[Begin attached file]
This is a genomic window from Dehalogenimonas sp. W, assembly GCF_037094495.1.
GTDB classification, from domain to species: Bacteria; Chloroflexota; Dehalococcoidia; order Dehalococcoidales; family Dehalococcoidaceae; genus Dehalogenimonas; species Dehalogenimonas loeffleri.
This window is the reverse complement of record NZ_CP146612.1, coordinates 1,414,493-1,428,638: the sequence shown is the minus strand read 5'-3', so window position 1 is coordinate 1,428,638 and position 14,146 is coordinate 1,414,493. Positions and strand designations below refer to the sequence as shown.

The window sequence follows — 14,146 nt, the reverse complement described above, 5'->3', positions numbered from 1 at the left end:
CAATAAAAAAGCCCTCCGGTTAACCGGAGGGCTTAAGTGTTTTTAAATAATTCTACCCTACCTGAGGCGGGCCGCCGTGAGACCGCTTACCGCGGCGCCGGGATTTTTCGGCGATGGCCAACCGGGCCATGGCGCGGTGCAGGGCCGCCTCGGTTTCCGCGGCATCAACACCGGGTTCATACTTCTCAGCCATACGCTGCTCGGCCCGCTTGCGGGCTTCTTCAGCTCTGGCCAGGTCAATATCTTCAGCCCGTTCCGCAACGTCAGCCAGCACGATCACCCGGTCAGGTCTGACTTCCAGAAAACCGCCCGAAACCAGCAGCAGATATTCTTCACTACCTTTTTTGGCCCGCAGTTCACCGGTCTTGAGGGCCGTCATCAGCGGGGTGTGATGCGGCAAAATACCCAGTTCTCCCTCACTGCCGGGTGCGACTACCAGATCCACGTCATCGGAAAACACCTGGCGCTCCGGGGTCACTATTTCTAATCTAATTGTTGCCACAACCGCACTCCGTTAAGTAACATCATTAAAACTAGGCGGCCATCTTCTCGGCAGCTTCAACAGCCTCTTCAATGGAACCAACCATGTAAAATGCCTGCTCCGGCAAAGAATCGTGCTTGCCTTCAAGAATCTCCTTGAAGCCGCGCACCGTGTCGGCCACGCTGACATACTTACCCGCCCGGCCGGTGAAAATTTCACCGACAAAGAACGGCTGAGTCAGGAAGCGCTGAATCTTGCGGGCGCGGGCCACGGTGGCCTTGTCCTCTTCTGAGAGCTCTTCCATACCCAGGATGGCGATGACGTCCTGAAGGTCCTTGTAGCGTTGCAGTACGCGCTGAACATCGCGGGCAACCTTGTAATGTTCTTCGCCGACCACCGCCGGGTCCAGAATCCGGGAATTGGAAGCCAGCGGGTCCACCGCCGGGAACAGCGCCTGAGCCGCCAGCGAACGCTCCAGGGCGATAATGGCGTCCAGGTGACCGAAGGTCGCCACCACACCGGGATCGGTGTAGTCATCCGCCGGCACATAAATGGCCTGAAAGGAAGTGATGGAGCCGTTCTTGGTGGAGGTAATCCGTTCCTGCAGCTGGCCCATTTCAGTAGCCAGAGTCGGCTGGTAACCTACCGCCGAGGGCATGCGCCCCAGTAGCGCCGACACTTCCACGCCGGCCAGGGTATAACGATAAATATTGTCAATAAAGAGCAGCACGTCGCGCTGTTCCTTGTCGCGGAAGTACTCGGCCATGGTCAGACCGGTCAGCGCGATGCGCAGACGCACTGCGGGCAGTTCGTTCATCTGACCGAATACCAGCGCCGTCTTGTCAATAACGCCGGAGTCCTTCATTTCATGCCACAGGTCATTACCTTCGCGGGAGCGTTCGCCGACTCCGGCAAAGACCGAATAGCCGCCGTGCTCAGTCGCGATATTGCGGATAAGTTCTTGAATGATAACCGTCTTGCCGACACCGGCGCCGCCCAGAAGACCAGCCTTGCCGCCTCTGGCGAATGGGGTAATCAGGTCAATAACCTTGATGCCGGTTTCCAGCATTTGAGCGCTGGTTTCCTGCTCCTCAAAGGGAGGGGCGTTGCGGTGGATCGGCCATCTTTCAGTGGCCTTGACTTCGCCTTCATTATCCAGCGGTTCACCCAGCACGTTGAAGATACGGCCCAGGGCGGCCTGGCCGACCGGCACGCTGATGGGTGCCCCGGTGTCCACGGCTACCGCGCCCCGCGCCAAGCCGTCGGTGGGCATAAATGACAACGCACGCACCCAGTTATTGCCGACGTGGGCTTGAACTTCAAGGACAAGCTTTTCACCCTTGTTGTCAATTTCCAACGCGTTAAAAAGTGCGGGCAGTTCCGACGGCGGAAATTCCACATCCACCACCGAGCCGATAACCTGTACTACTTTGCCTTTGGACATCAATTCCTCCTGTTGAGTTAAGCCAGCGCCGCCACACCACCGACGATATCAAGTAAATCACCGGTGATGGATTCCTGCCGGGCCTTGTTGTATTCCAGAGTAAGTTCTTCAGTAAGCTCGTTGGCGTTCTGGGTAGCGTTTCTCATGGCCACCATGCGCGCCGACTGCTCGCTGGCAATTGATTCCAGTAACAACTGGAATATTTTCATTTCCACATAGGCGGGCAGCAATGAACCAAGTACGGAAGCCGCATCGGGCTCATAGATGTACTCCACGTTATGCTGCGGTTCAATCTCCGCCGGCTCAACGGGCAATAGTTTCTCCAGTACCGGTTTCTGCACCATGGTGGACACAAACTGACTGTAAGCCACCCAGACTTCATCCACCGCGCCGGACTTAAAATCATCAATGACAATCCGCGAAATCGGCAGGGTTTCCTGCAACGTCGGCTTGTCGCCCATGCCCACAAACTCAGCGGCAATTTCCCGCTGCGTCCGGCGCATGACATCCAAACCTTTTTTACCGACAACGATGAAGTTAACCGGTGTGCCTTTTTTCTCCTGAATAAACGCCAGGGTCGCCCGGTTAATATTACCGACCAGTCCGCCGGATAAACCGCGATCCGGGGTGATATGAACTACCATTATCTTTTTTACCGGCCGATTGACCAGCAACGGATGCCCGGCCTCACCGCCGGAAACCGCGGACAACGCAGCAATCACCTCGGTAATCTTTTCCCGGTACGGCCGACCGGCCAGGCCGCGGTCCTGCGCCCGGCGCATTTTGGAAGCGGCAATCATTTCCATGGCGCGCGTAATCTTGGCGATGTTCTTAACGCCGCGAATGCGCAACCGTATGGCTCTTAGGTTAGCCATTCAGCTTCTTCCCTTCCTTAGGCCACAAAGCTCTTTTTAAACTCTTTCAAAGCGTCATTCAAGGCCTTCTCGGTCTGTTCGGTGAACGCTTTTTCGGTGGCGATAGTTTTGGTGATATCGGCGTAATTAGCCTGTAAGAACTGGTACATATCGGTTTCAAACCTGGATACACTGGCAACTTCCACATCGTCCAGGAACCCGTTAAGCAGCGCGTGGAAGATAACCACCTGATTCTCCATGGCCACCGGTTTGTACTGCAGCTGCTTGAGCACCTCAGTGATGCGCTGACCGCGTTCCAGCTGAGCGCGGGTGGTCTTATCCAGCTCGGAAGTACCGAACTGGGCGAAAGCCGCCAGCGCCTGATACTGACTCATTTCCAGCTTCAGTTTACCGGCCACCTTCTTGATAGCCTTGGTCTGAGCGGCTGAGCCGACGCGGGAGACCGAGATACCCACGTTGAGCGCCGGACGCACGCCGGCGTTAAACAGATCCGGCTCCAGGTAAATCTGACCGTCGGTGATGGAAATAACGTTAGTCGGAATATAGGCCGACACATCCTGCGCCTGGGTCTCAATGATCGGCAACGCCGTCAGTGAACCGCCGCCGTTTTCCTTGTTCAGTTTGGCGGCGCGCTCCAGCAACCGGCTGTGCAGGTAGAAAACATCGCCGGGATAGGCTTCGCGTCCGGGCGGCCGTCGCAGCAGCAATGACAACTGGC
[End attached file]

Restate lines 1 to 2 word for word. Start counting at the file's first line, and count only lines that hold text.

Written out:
This is a genomic window from Dehalogenimonas sp. W, assembly GCF_037094495.1.
GTDB classification, from domain to species: Bacteria; Chloroflexota; Dehalococcoidia; order Dehalococcoidales; family Dehalococcoidaceae; genus Dehalogenimonas; species Dehalogenimonas loeffleri.